The previous size of the receiver's bounds rectangle.

Discussion

If the receiver is configured to autoresize its subviews, this method is automatically invoked by any method that changes the receiver’s frame size.

The default implementation sends resizeWithOldSuperviewSize: to the receiver’s subviews with oldBoundsSize as the argument. You shouldn’t invoke this method directly, but you can override it to define a specific retiling behavior.

Availability
  • Available in OS X v10.0 and later.
Declared In
NSView.h

resizeWithOldSuperviewSize:

Informs the receiver that the bounds size of its superview has changed.

- (void)resizeWithOldSuperviewSize:(NSSize)oldBoundsSize
Parameters
oldBoundsSize

The previous size of the superview's bounds rectangle.

Discussion

This method is normally invoked automatically from resizeSubviewsWithOldSize:.

The default implementation resizes the receiver according to the autoresizing options listed under the setAutoresizingMask: method description. You shouldn’t invoke this method directly, but you can override it to define a specific resizing behavior.

Availability
  • Available in OS X v10.0 and later.
Declared In
NSView.h

rightMouseDown:

Informs the receiver that the user has pressed the right mouse button.

- (void)rightMouseDown:(NSEvent *)theEvent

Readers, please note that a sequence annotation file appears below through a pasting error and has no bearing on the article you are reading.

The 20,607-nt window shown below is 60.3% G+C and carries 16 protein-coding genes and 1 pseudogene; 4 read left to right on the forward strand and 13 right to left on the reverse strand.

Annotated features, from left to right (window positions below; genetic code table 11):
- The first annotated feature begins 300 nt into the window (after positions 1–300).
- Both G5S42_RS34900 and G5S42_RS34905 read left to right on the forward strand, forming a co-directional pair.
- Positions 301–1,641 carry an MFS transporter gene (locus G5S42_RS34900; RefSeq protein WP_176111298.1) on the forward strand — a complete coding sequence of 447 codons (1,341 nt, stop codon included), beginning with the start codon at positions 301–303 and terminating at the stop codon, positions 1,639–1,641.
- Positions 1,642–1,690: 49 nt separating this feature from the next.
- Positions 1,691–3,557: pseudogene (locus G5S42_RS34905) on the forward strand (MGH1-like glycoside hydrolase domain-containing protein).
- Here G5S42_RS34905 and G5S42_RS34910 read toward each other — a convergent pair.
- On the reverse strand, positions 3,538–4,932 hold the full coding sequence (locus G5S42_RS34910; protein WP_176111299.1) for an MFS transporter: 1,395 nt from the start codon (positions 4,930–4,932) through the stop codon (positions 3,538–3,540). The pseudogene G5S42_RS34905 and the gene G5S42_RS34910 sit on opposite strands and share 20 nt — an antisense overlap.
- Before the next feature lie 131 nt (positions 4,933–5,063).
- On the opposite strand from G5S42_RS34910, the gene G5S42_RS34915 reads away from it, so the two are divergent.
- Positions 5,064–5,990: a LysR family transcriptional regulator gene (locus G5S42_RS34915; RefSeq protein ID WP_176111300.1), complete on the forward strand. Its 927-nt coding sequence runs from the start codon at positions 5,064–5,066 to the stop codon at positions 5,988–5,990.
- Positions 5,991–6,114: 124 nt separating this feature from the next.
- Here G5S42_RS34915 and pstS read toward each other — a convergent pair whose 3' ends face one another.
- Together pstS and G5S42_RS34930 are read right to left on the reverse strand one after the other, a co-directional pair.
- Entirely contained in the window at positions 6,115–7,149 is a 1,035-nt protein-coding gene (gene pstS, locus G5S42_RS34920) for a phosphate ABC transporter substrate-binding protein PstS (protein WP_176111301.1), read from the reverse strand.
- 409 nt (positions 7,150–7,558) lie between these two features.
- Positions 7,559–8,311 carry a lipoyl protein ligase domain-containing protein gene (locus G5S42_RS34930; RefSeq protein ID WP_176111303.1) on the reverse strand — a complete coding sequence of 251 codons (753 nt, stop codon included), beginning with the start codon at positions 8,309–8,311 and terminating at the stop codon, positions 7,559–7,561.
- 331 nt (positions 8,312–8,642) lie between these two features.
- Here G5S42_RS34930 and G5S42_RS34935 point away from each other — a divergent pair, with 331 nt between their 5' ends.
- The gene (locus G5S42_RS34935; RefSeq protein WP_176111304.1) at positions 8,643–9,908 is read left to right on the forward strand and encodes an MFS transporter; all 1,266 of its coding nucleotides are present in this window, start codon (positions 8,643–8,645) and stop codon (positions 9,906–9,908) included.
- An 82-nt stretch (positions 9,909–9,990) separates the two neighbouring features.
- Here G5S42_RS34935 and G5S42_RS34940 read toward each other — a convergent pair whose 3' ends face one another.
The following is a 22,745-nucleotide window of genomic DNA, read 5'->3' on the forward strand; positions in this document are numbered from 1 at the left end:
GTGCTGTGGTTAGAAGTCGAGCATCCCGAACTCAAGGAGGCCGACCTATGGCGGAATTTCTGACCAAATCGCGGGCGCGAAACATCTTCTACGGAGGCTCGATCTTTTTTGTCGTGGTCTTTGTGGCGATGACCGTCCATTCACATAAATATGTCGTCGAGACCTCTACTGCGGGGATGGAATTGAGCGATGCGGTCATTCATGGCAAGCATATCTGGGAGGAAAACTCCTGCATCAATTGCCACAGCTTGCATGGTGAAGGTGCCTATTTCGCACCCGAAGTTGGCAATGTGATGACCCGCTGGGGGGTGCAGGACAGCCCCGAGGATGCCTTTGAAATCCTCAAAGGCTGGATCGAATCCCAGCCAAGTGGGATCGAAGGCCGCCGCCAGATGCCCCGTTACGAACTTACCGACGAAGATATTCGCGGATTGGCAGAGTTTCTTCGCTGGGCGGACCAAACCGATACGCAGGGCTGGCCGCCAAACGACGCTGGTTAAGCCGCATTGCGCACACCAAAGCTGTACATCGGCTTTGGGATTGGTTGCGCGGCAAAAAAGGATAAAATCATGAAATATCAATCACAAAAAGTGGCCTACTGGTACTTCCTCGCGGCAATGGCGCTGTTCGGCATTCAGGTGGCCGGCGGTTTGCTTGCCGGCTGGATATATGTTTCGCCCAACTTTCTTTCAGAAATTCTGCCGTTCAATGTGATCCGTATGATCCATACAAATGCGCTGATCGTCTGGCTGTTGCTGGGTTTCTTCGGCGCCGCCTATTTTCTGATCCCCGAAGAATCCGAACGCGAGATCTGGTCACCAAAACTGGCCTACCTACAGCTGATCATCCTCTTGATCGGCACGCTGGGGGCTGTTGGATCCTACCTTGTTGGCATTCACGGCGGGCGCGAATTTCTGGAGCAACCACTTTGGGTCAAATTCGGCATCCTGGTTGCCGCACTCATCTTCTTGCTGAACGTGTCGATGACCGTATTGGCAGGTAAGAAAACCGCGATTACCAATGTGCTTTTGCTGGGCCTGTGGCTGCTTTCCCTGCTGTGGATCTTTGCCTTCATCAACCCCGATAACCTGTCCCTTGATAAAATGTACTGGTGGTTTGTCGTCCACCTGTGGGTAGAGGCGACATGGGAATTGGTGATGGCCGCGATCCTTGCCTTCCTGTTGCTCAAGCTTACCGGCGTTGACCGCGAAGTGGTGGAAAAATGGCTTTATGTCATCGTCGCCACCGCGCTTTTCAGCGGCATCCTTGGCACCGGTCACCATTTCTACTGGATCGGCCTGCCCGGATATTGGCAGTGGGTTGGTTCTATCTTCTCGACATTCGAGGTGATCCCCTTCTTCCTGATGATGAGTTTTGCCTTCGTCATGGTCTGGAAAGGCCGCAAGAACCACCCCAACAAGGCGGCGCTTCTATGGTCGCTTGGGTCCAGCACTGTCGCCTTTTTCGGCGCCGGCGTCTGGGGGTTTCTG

Parameters
theEvent

An object encapsulating information about the mouse-down event.

Discussion

The default implementation calls menuForEvent: and, if non nil, presents the contextual menu. In OS X v10.7 and later, if the event is not handled, this method passes it up the responder chain.

See Also

rotateByAngle:

Rotates the receiver’s bounds rectangle by a specified degree value around the origin of the coordinate system, (0.0, 0.0).

- (void)rotateByAngle:(CGFloat)angle
Parameters
angle

A float value specifying the angle of rotation, in degrees.

Discussion

See the setBoundsRotation: method description for more information. This method neither redisplays the receiver nor marks it as needing display. You must do this yourself with display or setNeedsDisplay:.

This method posts an NSViewBoundsDidChangeNotification to the default notification center if the receiver is configured to do so.

Availability
  • Available in OS X v10.0 and later.
Declared In
NSView.h